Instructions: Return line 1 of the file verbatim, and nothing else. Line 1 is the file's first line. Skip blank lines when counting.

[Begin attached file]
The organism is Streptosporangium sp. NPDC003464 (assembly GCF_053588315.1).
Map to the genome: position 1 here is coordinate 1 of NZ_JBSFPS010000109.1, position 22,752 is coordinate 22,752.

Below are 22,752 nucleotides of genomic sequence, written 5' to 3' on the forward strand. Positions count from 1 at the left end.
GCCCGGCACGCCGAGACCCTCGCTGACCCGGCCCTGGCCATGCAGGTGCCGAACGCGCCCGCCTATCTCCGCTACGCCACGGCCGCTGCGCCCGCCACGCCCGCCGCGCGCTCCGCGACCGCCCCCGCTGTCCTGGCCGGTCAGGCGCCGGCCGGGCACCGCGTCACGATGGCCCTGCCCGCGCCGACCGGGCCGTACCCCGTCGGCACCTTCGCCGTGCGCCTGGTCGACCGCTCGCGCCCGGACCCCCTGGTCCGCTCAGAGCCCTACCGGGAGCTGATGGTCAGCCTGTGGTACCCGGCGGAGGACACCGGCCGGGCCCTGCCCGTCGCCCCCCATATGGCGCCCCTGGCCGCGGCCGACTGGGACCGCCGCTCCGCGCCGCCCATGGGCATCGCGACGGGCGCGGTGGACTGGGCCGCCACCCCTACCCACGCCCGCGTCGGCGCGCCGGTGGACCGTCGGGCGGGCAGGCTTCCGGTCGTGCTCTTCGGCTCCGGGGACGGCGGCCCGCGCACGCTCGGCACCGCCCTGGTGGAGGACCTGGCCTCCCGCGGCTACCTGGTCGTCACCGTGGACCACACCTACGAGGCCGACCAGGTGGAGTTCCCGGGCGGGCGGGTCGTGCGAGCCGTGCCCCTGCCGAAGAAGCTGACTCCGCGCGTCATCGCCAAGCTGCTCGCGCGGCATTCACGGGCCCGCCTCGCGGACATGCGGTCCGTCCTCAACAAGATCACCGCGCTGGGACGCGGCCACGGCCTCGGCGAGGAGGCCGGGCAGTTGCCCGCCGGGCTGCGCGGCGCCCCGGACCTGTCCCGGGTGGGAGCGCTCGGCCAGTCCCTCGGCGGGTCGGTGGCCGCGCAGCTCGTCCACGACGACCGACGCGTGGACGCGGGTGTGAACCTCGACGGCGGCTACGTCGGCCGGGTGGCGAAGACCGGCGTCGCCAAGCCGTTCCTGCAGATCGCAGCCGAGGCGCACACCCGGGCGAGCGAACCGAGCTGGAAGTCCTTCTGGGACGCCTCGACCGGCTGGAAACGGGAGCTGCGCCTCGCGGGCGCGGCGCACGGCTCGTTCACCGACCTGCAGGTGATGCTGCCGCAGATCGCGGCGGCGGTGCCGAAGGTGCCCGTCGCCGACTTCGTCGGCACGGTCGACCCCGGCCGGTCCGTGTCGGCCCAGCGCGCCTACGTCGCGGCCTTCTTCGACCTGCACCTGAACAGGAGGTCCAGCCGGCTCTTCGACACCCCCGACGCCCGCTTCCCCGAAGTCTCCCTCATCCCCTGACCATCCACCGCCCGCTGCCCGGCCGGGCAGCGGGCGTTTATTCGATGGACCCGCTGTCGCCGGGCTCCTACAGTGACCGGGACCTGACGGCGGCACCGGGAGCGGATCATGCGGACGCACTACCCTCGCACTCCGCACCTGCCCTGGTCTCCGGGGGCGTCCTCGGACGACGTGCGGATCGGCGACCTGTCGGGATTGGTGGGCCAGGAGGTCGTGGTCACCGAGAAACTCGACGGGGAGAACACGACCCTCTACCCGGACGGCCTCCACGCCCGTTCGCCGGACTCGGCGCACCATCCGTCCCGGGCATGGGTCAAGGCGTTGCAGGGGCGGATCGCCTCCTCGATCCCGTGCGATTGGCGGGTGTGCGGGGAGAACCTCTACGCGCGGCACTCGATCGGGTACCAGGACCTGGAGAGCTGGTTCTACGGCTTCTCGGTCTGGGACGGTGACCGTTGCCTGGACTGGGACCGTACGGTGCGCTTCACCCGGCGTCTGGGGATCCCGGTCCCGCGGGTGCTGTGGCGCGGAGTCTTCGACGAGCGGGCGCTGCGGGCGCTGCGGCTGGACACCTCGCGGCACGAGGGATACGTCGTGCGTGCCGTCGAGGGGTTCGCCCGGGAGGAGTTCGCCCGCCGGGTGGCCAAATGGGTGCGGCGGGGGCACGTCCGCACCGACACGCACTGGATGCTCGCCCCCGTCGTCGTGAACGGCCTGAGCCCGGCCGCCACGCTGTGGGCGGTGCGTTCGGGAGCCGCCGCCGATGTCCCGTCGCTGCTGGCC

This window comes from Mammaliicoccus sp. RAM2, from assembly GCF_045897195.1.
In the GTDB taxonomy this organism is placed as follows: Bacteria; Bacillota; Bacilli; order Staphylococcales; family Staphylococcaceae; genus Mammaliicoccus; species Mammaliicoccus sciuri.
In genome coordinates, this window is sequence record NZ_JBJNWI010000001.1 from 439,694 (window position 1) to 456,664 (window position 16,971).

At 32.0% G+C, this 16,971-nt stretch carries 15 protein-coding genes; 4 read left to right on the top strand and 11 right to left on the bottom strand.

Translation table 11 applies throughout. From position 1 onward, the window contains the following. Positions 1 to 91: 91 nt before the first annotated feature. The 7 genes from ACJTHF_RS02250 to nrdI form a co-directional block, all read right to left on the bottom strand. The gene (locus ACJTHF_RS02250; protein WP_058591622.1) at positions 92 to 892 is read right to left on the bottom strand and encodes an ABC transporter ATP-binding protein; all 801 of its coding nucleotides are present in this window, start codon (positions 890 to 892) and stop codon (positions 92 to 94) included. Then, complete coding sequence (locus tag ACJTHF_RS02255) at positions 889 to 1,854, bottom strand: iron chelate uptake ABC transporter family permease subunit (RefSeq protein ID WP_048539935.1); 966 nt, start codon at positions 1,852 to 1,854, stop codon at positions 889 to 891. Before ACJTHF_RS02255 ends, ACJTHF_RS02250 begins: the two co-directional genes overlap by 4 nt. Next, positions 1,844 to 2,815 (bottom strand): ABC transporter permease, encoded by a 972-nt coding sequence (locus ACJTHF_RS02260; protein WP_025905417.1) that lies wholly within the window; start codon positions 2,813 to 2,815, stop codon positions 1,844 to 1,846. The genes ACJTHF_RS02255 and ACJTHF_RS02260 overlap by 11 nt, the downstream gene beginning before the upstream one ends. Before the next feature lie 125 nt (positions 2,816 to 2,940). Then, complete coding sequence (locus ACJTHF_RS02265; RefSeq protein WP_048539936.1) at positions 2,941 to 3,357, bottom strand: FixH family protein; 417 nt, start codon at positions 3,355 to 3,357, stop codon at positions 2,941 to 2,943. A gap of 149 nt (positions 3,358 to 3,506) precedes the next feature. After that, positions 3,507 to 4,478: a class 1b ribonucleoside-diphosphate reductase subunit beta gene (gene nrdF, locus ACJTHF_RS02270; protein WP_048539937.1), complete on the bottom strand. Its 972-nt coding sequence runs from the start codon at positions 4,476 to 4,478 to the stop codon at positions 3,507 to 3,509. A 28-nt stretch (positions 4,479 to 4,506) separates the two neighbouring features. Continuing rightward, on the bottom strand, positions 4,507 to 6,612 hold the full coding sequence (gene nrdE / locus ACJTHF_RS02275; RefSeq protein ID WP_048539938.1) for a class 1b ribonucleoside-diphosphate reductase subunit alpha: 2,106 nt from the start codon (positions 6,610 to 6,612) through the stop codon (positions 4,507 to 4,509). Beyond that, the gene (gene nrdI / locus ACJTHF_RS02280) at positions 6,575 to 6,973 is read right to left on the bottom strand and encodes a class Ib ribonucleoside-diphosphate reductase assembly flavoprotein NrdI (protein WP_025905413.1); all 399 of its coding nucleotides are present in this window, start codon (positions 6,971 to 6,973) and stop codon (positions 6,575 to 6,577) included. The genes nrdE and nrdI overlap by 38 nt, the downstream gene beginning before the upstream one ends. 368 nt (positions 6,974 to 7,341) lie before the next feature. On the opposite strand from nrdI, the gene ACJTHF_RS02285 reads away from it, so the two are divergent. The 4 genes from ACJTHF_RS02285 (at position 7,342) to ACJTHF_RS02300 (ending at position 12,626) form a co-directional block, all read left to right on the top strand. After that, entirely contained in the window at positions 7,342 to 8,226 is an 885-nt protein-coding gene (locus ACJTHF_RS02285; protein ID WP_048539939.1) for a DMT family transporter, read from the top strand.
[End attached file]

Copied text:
The organism is Streptosporangium sp. NPDC003464 (assembly GCF_053588315.1).